Colourful, aromatic and buzzing with people, these streets house some of the best eating joints: Kebab sellers compete for space and customers, paya, haleem and falooda flow in abundance, and eventually one cannot help but loosen the notches on their belt in preparation for the feast that is to follow.
Of all the variety that is available and cannot possibly be covered in one night (or even a week for that matter), here are 15 other eateries that warrant a visit during this season.
Come here looking for Chinese noodles and Chicken 65, and you might feel let down. But you can drown your sorrows in the nalli nihari mutton marrow curry, or chicken bhuna with some excellent tandoori roti.
122/132, Barkat Manzil, Near Minara Mazjid, Mohammed Ali Road
A favourite of many a food lover, Bohri Mohalla houses Haji Tikka Corner, a place where three tandoors are busy cooking up a kebab-happy storm -- there's chicken tikka, kebab chicken tikka and malai tikka. Vegetarians need to place their orders for vegetarian tikkas in advance.
76, Raudat Tahera Street, Bohri Mohalla, Khara Tank Road, Opposite Qutbi Masjid, Masjid Bunder
Don't miss making a trip to Suleiman Usman Mithaiwala for dessert. Known for their delectable range of phirnis, their hot malpuas dripping with syrup, and their famous aflatoon mithai, Suleiman's has, in the past, been a popular adda of B'town celebrities with a sweet tooth (including Nargis Dutt, Gulshan Kumar and Farooq Sheikh).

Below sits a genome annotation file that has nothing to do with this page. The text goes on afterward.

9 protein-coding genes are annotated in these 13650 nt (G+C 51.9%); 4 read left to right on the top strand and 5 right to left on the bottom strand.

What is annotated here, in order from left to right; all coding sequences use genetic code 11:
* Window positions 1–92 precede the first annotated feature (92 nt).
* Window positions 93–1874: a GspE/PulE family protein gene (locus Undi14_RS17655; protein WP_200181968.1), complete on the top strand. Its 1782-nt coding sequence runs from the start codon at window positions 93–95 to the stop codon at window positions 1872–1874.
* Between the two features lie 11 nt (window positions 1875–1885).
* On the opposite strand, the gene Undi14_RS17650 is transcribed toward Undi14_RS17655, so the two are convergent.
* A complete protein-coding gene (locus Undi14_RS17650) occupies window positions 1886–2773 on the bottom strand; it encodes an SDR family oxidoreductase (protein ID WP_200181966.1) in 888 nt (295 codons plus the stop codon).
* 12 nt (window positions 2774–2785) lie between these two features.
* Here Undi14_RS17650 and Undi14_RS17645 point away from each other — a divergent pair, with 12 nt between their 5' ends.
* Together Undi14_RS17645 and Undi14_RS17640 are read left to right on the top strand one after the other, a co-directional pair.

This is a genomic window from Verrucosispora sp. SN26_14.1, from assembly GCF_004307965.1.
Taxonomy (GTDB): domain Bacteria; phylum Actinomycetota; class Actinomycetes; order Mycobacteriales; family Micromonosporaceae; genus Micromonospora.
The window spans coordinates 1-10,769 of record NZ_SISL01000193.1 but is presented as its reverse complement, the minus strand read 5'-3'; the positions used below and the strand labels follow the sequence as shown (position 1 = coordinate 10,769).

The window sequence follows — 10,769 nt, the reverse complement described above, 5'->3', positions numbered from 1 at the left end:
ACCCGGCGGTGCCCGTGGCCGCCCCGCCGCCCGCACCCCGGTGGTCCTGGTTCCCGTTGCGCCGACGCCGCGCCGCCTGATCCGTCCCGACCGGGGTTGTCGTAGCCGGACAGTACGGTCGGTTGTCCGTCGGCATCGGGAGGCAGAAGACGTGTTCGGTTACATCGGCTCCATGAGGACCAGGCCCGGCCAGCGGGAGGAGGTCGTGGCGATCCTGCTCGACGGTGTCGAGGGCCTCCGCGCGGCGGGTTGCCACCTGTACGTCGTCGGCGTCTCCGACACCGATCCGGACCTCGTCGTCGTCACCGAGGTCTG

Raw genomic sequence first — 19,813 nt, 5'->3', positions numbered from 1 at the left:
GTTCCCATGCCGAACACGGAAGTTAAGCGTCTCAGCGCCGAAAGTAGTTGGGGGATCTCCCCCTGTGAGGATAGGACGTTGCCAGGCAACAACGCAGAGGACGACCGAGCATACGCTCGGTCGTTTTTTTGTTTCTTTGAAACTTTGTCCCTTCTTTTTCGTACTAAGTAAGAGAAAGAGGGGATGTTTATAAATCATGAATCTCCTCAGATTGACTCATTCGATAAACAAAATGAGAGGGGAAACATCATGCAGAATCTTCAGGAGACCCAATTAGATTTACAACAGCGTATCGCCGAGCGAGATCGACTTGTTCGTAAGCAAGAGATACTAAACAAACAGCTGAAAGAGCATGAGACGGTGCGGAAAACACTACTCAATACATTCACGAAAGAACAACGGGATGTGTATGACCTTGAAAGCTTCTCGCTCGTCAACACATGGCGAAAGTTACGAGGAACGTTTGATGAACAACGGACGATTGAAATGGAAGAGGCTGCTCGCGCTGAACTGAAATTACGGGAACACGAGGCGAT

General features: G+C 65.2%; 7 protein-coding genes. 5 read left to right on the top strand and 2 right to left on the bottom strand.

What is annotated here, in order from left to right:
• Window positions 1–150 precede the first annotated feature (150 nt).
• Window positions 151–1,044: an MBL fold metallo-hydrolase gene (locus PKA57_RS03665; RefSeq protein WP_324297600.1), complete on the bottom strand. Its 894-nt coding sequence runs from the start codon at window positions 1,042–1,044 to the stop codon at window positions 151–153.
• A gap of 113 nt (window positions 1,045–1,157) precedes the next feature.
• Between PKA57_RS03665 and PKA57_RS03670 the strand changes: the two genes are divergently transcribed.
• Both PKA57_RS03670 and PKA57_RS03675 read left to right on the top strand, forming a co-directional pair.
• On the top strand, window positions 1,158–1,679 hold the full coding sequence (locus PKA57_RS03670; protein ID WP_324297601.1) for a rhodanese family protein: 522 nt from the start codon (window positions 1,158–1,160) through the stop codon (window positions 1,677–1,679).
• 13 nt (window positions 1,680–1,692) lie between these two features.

167, Ibrahim Merchant Road, Below Minara Masjid, Mohammed Ali Road
Jauher Ali Nasir/Flickr
Its name is quite to the point: Bara Handi comes from the famous tradition of cooking 12 handis of beef, mutton and curries. Their melt-in-the mouth payas are best enjoyed with pieces of fresh khameeri rotis. For paya lovers, the entire Nagdevi street is also well-reputed for its offerings of payas and pichota haleems.
45 Gujar Street, Bohri Mohalla, Byculla
The pleasure of sinking your jowls into a hot, slightly sweet naan buttered in the juices of a well-cooked kebab is best found at Altaf Bakery in Bhendi Bazaar, another popular area to hang out at during Ramzan.
Altaf Bakery, Mohammad Ibrahim Merchant Road, Bhendi Bazar, Mandvi, Girgaon,
Darker, and richer than their North-Indian counterparts, these sweet jalebis here (or jelebis as they call them at the shop) are stuffed with mawa. You can opt for a pliant gulab jamun as well here, or try manda -- a super-thin tawa-made roti.
Shop No 74, Memonwada Road, Masjid
The heart of Bohri Mohalla houses a 125-year-old ice cream shop that warrants a visit for its freshly-made, hand churned ice cream. Served by the litre or in little cups, their delightful flavours range from chikoo and mango to sitaphal (custard apple) and figs.
Near JJ Hospital, Bohri Mohalla, Khara Tank Road, Bhendi Bazar, Byculla.
If you haven't quite had your share of juicy kebabs, try them Al Madina style: with warm pavs (bread buns), spicy green chutney, and that necessary squeeze of lime.
Minara Mazjid lane, Mohammad Ali Road.
Sometimes you just cannot get enough of a good malpua. Badri Sweets (a stone's throw from Bara Handi) makes a mean double egg